When Buddhism is on the verge of extinction, all Bhikshus, Bhikshunis, Upasakas, and Upasikas should take it upon themselves to make Buddhism flourish again. It is said, “The well-being of the nation is every citizen’s responsibility.” We can say, “The well-being of Buddhism is everyone’s responsibility.” However, Buddhists should take even more responsibility than other people, and should not shift the responsibility to others. We should ask ourselves: How can we revive Buddhism and make it grow and prosper? This takes some deep self-reflection! At all times we should take stock of ourselves to see whether we have done what we ought to do. If we haven’t, why have we failed?
The propagation of the Buddhadharma is everyone’s business. Only when we all share the work－when people who have money give money and those who are strong give their strength－and strive to unite can we make Buddhism flourish. There’s a saying, “Unity is power.” We shouldn’t be scattered, like grains of sand on a plate, nor should we think that we can be idle spectators who just watch from the sidelines.
Once we clearly recognize our duty as Buddhist disciples, we should not leave it to others and think, “Well, people are working on the propagation of Buddhadharma anyway. I am only one person; I can’t make much of a difference.” If everyone thought that way, when will Buddhism ever revive and flourish? Probably never!
In the present age, if there are no genuine cultivators in the world who can act as leaders, Buddhism will probably gradually decline and disappear. As Buddhists, we ought to do our very best for Buddhism. When it’s time to propagate the Dharma, we should advance heroically and unhesitatingly, without worrying whether people will be jealous or try to obstruct us; these are all tests. Vajra is forged only after being smelted and refined hundreds and thousands of times in the great blasting furnace. There’s a saying,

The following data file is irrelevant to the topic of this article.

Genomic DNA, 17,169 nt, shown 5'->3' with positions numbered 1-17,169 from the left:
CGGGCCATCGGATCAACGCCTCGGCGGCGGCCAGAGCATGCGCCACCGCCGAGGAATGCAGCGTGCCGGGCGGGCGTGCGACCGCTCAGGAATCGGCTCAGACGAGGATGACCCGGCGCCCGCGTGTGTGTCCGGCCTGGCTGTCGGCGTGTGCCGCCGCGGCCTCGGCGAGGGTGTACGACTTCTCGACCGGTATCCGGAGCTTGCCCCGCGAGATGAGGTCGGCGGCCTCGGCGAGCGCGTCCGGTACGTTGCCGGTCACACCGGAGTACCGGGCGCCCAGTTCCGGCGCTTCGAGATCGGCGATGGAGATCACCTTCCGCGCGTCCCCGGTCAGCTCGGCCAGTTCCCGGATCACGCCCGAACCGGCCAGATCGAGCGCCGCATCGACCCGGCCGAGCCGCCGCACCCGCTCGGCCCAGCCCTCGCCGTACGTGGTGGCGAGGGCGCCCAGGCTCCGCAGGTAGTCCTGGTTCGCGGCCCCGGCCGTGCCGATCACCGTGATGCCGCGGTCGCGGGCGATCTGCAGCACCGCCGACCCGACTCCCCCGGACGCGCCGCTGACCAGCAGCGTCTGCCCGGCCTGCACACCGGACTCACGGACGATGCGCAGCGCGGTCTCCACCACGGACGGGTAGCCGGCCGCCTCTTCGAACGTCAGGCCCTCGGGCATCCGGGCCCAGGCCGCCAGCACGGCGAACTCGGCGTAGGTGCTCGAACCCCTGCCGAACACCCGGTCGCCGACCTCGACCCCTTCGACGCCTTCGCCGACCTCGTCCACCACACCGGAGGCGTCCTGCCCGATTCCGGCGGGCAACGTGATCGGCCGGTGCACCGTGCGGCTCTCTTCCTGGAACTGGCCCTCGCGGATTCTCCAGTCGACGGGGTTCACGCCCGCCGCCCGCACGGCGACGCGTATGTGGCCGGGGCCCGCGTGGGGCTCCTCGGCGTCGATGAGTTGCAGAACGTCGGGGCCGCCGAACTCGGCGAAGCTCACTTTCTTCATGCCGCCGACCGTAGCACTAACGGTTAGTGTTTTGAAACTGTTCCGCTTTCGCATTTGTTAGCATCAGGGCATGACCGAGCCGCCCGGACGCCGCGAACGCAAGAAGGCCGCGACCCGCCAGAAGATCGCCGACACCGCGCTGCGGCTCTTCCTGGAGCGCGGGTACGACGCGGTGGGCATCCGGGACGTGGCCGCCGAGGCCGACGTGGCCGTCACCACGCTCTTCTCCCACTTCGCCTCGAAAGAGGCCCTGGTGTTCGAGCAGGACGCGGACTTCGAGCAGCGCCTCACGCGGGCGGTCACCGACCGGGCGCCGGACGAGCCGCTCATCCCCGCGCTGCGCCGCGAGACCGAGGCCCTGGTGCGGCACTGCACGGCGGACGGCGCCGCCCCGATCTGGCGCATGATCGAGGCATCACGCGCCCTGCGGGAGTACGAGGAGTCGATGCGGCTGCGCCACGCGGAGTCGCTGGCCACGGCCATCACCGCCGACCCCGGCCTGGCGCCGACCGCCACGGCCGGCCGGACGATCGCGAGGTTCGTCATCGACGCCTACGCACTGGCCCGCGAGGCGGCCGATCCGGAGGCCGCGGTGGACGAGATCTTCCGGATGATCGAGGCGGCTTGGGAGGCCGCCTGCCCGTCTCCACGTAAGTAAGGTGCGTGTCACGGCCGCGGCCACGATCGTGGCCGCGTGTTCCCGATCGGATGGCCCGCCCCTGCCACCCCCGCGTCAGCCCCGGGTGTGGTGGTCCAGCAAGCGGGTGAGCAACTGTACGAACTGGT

If you can endure the greatest suffering,
You’ll become the loftiest person.
These are words of experience. We must sincerely contribute to Buddhism. We should bring forth a firm resolve and true determination to work for Buddhism. Then, and only then, will Buddhism grow stronger day by day.
The City of Ten Thousand Buddhas is a place where genuine cultivation takes place. This is a known fact; we aren’t trying to deceive people. We must honestly and devotedly practice in accord with the teachings, and not fool people by wearing masks. We should not aim high without doing the groundwork. We should practice whatever we have learned. This is a cultivator’s duty. If you only talk but don’t practice, then you’re merely paying lip service, which won’t do any good. In that case, what hope is there of Buddhism ever flourishing?
A talk given on April 6, 1984